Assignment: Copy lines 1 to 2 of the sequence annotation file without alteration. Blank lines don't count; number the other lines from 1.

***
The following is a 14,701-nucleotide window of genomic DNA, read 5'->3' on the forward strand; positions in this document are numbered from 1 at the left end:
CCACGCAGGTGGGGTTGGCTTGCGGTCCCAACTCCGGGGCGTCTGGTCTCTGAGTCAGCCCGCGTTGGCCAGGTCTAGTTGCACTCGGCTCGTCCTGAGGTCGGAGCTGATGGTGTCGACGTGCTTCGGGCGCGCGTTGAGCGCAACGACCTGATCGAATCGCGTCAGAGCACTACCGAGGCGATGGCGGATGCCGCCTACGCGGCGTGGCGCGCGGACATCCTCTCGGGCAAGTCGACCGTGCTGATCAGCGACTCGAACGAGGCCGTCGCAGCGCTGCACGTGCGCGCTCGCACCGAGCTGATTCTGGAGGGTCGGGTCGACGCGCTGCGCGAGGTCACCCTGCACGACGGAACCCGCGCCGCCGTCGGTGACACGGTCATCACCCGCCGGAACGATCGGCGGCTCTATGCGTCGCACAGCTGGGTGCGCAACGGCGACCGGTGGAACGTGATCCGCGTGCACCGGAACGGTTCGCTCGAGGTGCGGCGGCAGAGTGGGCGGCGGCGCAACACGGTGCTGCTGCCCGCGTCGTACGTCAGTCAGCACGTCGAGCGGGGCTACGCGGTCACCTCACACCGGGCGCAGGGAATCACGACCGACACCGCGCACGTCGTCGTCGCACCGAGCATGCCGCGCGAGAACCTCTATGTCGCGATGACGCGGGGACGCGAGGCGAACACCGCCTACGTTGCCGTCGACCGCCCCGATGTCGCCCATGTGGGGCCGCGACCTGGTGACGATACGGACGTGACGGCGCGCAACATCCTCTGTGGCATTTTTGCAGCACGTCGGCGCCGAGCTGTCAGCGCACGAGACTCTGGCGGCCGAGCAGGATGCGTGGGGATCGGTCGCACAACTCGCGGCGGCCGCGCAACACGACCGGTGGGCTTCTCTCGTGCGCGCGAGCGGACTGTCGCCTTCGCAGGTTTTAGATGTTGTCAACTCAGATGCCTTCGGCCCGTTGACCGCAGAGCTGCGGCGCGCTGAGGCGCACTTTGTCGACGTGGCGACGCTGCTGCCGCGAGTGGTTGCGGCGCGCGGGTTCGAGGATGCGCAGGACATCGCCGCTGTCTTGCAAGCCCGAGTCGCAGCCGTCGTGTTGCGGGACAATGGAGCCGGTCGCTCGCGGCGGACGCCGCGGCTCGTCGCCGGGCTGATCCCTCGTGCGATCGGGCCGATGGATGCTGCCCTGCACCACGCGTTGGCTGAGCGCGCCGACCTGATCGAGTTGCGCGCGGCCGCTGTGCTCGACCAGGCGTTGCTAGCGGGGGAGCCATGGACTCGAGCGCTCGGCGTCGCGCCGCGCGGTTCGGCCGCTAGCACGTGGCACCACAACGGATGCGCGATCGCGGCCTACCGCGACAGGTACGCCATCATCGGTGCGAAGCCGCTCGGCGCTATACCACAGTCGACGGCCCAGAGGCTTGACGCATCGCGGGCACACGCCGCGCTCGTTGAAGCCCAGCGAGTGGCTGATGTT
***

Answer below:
The following is a 14,701-nucleotide window of genomic DNA, read 5'->3' on the forward strand; positions in this document are numbered from 1 at the left end:
CCACGCAGGTGGGGTTGGCTTGCGGTCCCAACTCCGGGGCGTCTGGTCTCTGAGTCAGCCCGCGTTGGCCAGGTCTAGTTGCACTCGGCTCGTCCTGAGGTCGGAGCTGATGGTGTCGACGTGCTTCGGGCGCGCGTTGAGCGCAACGACCTGATCGAATCGCGTCAGAGCACTACCGAGGCGATGGCGGATGCCGCCTACGCGGCGTGGCGCGCGGACATCCTCTCGGGCAAGTCGACCGTGCTGATCAGCGACTCGAACGAGGCCGTCGCAGCGCTGCACGTGCGCGCTCGCACCGAGCTGATTCTGGAGGGTCGGGTCGACGCGCTGCGCGAGGTCACCCTGCACGACGGAACCCGCGCCGCCGTCGGTGACACGGTCATCACCCGCCGGAACGATCGGCGGCTCTATGCGTCGCACAGCTGGGTGCGCAACGGCGACCGGTGGAACGTGATCCGCGTGCACCGGAACGGTTCGCTCGAGGTGCGGCGGCAGAGTGGGCGGCGGCGCAACACGGTGCTGCTGCCCGCGTCGTACGTCAGTCAGCACGTCGAGCGGGGCTACGCGGTCACCTCACACCGGGCGCAGGGAATCACGACCGACACCGCGCACGTCGTCGTCGCACCGAGCATGCCGCGCGAGAACCTCTATGTCGCGATGACGCGGGGACGCGAGGCGAACACCGCCTACGTTGCCGTCGACCGCCCCGATGTCGCCCATGTGGGGCCGCGACCTGGTGACGATACGGACGTGACGGCGCGCAACATCCTCTGTGGCATTTTTGCAGCACGTCGGCGCCGAGCTGTCAGCGCACGAGACTCTGGCGGCCGAGCAGGATGCGTGGGGATCGGTCGCACAACTCGCGGCGGCCGCGCAACACGACCGGTGGGCTTCTCTCGTGCGCGCGAGCGGACTGTCGCCTTCGCAGGTTTTAGATGTTGTCAACTCAGATGCCTTCGGCCCGTTGACCGCAGAGCTGCGGCGCGCTGAGGCGCACTTTGTCGACGTGGCGACGCTGCTGCCGCGAGTGGTTGCGGCGCGCGGGTTCGAGGATGCGCAGGACATCGCCGCTGTCTTGCAAGCCCGAGTCGCAGCCGTCGTGTTGCGGGACAATGGAGCCGGTCGCTCGCGGCGGACGCCGCGGCTCGTCGCCGGGCTGATCCCTCGTGCGATCGGGCCGATGGATGCTGCCCTGCACCACGCGTTGGCTGAGCGCGCCGACCTGATCGAGTTGCGCGCGGCCGCTGTGCTCGACCAGGCGTTGCTAGCGGGGGAGCCATGGACTCGAGCGCTCGGCGTCGCGCCGCGCGGTTCGGCCGCTAGCACGTGGCACCACAACGGATGCGCGATCGCGGCCTACCGCGACAGGTACGCCATCATCGGTGCGAAGCCGCTCGGCGCTATACCACAGTCGACGGCCCAGAGGCTTGACGCATCGCGGGCACACGCCGCGCTCGTTGAAGCCCAGCGAGTGGCTGATGTT